Saturday, March 11, 2023

Walls of the Rulers: The Development of Monumental Enclosure Walls in Ancient Egypt Prior to the New Kingdom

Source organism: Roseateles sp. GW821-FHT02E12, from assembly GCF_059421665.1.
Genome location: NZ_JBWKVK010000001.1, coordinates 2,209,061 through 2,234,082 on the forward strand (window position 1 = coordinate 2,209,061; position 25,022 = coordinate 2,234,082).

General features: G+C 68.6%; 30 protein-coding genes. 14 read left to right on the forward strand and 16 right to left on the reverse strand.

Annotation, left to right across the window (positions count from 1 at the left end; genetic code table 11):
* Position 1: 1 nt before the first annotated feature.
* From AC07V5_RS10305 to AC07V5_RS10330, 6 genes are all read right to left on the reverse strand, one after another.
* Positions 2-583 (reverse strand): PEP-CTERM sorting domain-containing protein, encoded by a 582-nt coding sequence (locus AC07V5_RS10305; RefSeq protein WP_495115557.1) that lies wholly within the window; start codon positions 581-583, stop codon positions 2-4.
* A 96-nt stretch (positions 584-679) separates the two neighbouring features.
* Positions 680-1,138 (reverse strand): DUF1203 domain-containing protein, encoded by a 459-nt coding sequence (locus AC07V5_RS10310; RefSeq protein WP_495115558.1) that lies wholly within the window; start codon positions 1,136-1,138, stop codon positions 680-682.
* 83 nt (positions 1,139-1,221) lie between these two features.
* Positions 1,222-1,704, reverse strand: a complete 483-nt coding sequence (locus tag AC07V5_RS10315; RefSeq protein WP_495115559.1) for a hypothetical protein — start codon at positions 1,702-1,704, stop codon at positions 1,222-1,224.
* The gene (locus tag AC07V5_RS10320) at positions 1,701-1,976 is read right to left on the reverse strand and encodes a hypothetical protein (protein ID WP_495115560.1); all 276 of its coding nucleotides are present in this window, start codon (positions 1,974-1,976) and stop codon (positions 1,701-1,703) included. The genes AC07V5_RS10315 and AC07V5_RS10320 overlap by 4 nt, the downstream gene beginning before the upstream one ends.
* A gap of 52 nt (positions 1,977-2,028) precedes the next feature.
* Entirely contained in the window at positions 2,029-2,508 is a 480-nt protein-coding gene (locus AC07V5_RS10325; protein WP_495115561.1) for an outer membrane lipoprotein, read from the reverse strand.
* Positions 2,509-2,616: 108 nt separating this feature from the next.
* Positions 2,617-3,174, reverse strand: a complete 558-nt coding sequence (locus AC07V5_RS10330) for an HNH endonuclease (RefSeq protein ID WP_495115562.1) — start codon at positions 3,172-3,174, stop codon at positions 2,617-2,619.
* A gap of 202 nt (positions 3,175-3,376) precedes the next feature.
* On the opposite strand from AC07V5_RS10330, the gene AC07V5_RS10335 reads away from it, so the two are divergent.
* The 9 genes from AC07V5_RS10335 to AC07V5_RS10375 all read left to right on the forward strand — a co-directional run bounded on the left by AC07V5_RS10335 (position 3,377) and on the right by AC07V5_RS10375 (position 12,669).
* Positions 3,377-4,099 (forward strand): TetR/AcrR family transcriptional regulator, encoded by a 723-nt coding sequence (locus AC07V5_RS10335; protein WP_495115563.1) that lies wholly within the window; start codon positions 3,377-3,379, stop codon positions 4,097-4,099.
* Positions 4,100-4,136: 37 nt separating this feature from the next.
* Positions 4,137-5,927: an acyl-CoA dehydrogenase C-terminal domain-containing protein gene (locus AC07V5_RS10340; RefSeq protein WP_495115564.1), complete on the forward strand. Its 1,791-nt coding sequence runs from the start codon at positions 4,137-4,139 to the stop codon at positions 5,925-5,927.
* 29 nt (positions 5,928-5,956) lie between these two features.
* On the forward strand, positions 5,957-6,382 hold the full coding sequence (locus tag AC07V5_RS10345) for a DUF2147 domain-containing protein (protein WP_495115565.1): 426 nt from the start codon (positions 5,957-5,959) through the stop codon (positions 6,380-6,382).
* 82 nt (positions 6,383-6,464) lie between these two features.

This project investigates the emergence and development of monumental enclosure walls in ancient Egypt, drawing on a wealth of evidence from published excavation reports and new fieldwork conducted at the sites of Tell Edfu, Dendara, and Uronarti. Enclosure walls were defining features of ancient Egyptian communities: they divided sectors within settlements, delimited temples, administrative buildings, citadels, fortresses, mortuary monuments, or palaces, encompassed entire towns, and in rare instances restricted access across broader regions. This dissertation argues that ancient Egyptian monumental enclosure walls should be reconceptualized as an architectural tool through which Egyptian authorities attempted to exert control over the geographic and symbolic landscape. Their ubiquity, monumentality, and physicality readily facilitated their appropriation as a symbol of power, protection, and control by the Pharaonic state—walls figured prominently in metonyms for the traditional Egyptian capital at Memphis and even in the etymology of the word “Egypt”, to say nothing of their prominence in funerary spells and literary texts. The nature of the authorities demanding the construction of such walls might vary, whether embodied in the form of a royal decree from the Pharaoh himself, royal officials acting on behalf of the Pharaonic state, or more communal impulses towards defense in times of crisis and insecurity. Whatever defensive functions they might have, walls, inevitably, are political constructions: they divide the intramural from the extramural, reinforcing socially imposed or negotiated boundaries. Particularly in the case of mudbrick walls that require regular maintenance and refurbishing, such walls could only could continue to function with the support of local authorities, or else they would inevitably be replaced, erode, and collapse into obsolescence. Yet even in these cases, the memory of massive walling projects at times impacted much later settlement planning. The dissertation begins by outlining functional categories of enclosure walls and words in the Egyptian language used to describe walls and various constructions typically surrounded by an enclosure. The materiality of enclosure walls is then interrogated before the walls of Tell Edfu are discussed in greater detail as a more focused case study. Subsequent chapters detail how enclosure walls were built and how such labor might have been organized, the symbolic and political power of such constructions, and finally, the legacy of monumental enclosure walls within ancient Egyptian settlements. A site gazetteer is included as an appendix to aid future researchers.



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